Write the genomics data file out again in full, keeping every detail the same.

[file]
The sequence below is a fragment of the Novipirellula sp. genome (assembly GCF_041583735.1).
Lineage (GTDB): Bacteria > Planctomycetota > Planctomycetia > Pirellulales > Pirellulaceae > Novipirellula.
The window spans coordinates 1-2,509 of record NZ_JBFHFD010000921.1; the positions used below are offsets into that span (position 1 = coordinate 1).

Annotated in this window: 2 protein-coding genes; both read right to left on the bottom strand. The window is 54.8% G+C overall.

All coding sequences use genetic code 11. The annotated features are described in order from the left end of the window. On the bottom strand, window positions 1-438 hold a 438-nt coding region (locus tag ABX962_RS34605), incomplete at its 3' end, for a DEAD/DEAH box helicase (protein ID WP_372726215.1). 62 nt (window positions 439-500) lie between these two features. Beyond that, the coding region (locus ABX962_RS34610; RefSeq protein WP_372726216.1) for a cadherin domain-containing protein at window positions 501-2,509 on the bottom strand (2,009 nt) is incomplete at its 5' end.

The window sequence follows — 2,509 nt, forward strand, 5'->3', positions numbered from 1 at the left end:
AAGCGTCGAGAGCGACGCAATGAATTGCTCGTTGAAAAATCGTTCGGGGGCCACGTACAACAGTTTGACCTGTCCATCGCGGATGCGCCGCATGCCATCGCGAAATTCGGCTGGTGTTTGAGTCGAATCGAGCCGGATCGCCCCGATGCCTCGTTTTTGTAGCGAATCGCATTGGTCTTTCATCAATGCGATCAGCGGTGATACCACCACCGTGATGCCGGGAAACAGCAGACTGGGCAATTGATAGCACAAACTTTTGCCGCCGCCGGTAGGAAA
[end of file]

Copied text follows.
The sequence below is a fragment of the Novipirellula sp. genome (assembly GCF_041583735.1).
Lineage (GTDB): Bacteria > Planctomycetota > Planctomycetia > Pirellulales > Pirellulaceae > Novipirellula.
The window spans coordinates 1-2,509 of record NZ_JBFHFD010000921.1; the positions used below are offsets into that span (position 1 = coordinate 1).

Annotated in this window: 2 protein-coding genes; both read right to left on the bottom strand. The window is 54.8% G+C overall.

All coding sequences use genetic code 11. The annotated features are described in order from the left end of the window. On the bottom strand, window positions 1-438 hold a 438-nt coding region (locus tag ABX962_RS34605), incomplete at its 3' end, for a DEAD/DEAH box helicase (protein ID WP_372726215.1). 62 nt (window positions 439-500) lie between these two features. Beyond that, the coding region (locus ABX962_RS34610; RefSeq protein WP_372726216.1) for a cadherin domain-containing protein at window positions 501-2,509 on the bottom strand (2,009 nt) is incomplete at its 5' end.

The window sequence follows — 2,509 nt, forward strand, 5'->3', positions numbered from 1 at the left end:
AAGCGTCGAGAGCGACGCAATGAATTGCTCGTTGAAAAATCGTTCGGGGGCCACGTACAACAGTTTGACCTGTCCATCGCGGATGCGCCGCATGCCATCGCGAAATTCGGCTGGTGTTTGAGTCGAATCGAGCCGGATCGCCCCGATGCCTCGTTTTTGTAGCGAATCGCATTGGTCTTTCATCAATGCGATCAGCGGTGATACCACCACCGTGATGCCGGGAAACAGCAGACTGGGCAATTGATAGCACAAACTTTTGCCGCCGCCGGTAGGAAA